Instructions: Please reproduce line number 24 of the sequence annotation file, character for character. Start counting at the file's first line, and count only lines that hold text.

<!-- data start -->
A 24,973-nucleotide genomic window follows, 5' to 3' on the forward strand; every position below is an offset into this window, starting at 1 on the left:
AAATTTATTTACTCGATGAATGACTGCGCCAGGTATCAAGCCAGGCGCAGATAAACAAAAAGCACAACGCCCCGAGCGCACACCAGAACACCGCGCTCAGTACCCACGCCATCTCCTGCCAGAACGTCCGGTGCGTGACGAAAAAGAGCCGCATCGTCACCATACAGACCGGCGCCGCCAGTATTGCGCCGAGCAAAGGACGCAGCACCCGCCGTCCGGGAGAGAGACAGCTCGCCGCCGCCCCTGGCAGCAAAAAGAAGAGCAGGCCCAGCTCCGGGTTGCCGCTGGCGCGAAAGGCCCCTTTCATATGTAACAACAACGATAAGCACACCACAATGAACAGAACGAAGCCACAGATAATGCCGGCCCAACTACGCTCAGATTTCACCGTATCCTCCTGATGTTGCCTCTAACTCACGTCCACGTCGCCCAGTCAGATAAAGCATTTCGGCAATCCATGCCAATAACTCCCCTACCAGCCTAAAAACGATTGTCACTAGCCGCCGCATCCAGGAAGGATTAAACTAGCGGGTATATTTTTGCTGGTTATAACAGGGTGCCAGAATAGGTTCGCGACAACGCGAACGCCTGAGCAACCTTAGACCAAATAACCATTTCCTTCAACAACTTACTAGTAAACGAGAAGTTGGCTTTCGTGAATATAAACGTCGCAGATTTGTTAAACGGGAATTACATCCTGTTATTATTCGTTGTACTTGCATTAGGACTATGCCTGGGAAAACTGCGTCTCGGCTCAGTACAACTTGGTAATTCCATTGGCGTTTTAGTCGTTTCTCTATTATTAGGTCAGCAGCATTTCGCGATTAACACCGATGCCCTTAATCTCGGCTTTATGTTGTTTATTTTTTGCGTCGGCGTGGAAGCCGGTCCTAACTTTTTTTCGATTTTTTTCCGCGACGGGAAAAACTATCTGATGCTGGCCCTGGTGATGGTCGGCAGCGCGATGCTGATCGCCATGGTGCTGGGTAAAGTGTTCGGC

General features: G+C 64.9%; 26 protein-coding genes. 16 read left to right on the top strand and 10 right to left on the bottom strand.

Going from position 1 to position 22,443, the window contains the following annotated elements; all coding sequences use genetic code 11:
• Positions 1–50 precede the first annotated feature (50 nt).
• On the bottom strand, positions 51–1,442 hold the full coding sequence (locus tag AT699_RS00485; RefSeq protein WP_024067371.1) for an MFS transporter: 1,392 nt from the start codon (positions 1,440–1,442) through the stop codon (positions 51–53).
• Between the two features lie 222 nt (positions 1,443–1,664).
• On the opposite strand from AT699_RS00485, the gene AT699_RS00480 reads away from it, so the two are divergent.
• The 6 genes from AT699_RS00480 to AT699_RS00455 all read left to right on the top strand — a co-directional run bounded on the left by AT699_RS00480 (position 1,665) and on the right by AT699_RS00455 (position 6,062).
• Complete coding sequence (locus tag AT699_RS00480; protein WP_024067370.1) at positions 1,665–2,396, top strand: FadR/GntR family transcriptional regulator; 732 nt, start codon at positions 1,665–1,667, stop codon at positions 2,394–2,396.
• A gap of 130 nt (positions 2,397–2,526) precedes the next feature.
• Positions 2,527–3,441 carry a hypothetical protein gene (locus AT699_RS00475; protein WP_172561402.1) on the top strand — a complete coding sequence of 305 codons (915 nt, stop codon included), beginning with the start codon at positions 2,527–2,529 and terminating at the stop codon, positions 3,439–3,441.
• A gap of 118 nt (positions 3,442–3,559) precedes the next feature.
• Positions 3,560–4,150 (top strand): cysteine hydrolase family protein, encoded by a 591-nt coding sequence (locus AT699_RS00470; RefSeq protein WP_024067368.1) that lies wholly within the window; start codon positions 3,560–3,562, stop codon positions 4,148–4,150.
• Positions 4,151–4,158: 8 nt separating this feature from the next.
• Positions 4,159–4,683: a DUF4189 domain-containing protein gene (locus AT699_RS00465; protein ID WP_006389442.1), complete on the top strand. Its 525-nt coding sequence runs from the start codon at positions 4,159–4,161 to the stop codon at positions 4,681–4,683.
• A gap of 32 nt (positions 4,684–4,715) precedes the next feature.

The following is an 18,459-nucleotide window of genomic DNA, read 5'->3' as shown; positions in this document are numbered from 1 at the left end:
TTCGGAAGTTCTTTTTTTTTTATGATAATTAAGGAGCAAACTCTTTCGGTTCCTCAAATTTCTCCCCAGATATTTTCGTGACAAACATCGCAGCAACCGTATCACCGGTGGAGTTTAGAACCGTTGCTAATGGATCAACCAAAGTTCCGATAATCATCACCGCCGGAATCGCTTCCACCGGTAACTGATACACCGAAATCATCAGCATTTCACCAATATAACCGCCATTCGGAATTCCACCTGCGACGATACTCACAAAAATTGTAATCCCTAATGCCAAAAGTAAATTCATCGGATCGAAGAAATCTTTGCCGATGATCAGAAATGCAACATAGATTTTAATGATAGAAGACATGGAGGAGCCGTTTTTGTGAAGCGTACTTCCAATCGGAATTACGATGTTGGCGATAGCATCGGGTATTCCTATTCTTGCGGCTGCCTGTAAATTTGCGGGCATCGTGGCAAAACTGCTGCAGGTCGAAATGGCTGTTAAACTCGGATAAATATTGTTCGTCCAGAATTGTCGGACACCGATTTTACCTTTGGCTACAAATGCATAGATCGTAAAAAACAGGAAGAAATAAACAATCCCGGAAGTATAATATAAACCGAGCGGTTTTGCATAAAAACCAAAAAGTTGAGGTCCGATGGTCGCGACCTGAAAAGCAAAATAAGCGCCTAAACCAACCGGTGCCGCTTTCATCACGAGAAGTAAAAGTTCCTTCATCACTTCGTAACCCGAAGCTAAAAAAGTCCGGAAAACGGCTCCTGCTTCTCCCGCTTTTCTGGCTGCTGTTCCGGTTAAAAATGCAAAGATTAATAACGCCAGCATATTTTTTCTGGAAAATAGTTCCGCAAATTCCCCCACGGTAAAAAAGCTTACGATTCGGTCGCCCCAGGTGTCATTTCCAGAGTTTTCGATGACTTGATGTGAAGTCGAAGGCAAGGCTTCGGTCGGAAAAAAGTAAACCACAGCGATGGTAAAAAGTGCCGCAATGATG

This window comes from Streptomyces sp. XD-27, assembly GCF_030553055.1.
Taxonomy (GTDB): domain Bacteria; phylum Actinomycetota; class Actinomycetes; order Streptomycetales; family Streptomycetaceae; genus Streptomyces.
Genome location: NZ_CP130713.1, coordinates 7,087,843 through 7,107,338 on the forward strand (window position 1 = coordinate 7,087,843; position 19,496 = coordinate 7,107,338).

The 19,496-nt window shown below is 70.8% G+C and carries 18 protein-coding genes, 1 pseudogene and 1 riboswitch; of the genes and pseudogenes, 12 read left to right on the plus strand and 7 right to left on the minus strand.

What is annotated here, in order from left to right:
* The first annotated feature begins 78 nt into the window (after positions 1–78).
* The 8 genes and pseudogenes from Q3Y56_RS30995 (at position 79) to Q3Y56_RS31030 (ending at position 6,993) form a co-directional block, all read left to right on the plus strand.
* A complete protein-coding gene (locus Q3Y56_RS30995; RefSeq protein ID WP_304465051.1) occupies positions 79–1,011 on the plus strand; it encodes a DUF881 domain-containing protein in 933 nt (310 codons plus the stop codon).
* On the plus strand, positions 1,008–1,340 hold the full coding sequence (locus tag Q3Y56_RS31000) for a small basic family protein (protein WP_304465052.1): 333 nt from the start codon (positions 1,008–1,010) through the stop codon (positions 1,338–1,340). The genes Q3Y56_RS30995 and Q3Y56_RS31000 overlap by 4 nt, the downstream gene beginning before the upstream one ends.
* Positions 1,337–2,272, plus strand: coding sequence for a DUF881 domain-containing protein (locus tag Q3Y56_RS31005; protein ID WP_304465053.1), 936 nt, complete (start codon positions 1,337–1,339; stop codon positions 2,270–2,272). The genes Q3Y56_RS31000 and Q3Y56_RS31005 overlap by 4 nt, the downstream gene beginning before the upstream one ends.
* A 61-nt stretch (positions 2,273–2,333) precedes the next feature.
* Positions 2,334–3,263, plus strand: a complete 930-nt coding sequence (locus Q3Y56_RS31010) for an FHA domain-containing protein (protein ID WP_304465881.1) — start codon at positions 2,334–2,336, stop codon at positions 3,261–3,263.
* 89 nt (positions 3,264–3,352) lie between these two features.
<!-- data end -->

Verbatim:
What is annotated here, in order from left to right: